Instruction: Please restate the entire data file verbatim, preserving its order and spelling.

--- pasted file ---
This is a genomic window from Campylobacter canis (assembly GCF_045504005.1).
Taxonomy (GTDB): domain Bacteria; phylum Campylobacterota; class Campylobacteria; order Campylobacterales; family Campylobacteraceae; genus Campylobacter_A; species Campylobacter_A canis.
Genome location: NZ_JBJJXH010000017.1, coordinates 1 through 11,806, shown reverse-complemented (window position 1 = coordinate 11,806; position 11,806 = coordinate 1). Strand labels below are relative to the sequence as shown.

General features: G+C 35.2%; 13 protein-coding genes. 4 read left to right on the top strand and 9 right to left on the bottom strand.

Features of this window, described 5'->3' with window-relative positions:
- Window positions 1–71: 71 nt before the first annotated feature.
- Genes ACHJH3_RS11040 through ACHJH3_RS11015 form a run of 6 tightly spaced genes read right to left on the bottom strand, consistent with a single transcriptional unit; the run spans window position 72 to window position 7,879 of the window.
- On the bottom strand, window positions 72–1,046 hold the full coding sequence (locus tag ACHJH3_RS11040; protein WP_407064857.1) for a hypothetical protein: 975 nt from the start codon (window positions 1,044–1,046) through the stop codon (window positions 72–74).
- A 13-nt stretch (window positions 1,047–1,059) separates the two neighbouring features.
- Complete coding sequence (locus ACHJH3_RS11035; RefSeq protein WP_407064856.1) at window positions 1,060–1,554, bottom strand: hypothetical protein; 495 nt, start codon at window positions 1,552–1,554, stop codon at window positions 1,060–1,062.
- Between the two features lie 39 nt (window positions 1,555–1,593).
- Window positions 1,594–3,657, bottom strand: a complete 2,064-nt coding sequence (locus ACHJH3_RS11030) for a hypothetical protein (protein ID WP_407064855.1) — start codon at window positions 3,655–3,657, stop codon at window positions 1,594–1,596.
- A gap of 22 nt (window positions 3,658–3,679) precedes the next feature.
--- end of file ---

This is a genomic window from Campylobacter canis (assembly GCF_045504005.1).
Taxonomy (GTDB): domain Bacteria; phylum Campylobacterota; class Campylobacteria; order Campylobacterales; family Campylobacteraceae; genus Campylobacter_A; species Campylobacter_A canis.
Genome location: NZ_JBJJXH010000017.1, coordinates 1 through 11,806, shown reverse-complemented (window position 1 = coordinate 11,806; position 11,806 = coordinate 1). Strand labels below are relative to the sequence as shown.

General features: G+C 35.2%; 13 protein-coding genes. 4 read left to right on the top strand and 9 right to left on the bottom strand.

Features of this window, described 5'->3' with window-relative positions:
- Window positions 1–71: 71 nt before the first annotated feature.
- Genes ACHJH3_RS11040 through ACHJH3_RS11015 form a run of 6 tightly spaced genes read right to left on the bottom strand, consistent with a single transcriptional unit; the run spans window position 72 to window position 7,879 of the window.
- On the bottom strand, window positions 72–1,046 hold the full coding sequence (locus tag ACHJH3_RS11040; protein WP_407064857.1) for a hypothetical protein: 975 nt from the start codon (window positions 1,044–1,046) through the stop codon (window positions 72–74).
- A 13-nt stretch (window positions 1,047–1,059) separates the two neighbouring features.
- Complete coding sequence (locus ACHJH3_RS11035; RefSeq protein WP_407064856.1) at window positions 1,060–1,554, bottom strand: hypothetical protein; 495 nt, start codon at window positions 1,552–1,554, stop codon at window positions 1,060–1,062.
- Between the two features lie 39 nt (window positions 1,555–1,593).
- Window positions 1,594–3,657, bottom strand: a complete 2,064-nt coding sequence (locus ACHJH3_RS11030) for a hypothetical protein (protein ID WP_407064855.1) — start codon at window positions 3,655–3,657, stop codon at window positions 1,594–1,596.
- A gap of 22 nt (window positions 3,658–3,679) precedes the next feature.